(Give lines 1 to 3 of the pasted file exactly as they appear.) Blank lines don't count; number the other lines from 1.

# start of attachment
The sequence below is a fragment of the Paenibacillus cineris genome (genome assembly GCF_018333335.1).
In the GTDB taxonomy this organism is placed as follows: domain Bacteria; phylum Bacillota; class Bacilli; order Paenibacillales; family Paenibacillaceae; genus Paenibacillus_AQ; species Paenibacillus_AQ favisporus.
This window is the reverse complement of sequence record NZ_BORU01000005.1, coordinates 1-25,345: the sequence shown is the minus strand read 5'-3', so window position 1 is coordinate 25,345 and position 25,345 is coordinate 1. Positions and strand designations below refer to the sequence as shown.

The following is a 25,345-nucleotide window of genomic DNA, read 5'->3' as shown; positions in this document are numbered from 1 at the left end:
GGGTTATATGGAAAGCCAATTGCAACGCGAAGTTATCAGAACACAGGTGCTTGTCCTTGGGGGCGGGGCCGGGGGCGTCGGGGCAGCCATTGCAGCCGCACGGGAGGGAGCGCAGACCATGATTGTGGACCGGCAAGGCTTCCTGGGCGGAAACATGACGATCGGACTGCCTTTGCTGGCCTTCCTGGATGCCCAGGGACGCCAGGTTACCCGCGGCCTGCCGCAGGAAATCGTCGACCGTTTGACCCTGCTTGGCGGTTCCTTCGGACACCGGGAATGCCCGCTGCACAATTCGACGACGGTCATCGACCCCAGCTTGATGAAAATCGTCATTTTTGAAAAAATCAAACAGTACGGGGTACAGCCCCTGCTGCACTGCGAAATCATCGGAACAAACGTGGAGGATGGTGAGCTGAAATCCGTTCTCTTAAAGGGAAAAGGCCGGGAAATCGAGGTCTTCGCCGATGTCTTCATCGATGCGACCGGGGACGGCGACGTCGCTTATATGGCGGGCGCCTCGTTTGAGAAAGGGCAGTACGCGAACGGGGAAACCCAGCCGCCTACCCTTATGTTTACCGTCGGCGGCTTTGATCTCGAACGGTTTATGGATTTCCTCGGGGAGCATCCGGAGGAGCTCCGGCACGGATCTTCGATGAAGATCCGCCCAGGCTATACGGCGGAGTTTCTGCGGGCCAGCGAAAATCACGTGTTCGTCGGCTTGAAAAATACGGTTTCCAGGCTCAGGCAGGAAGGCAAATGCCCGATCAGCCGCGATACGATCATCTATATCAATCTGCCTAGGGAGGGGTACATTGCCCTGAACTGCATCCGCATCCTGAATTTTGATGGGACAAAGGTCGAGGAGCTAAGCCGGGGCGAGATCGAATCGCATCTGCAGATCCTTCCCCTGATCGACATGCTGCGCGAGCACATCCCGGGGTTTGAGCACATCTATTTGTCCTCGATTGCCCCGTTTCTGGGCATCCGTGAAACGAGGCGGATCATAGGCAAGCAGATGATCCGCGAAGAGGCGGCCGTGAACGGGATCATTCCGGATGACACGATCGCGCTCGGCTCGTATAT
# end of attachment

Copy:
The sequence below is a fragment of the Paenibacillus cineris genome (genome assembly GCF_018333335.1).
In the GTDB taxonomy this organism is placed as follows: domain Bacteria; phylum Bacillota; class Bacilli; order Paenibacillales; family Paenibacillaceae; genus Paenibacillus_AQ; species Paenibacillus_AQ favisporus.
This window is the reverse complement of sequence record NZ_BORU01000005.1, coordinates 1-25,345: the sequence shown is the minus strand read 5'-3', so window position 1 is coordinate 25,345 and position 25,345 is coordinate 1. Positions and strand designations below refer to the sequence as shown.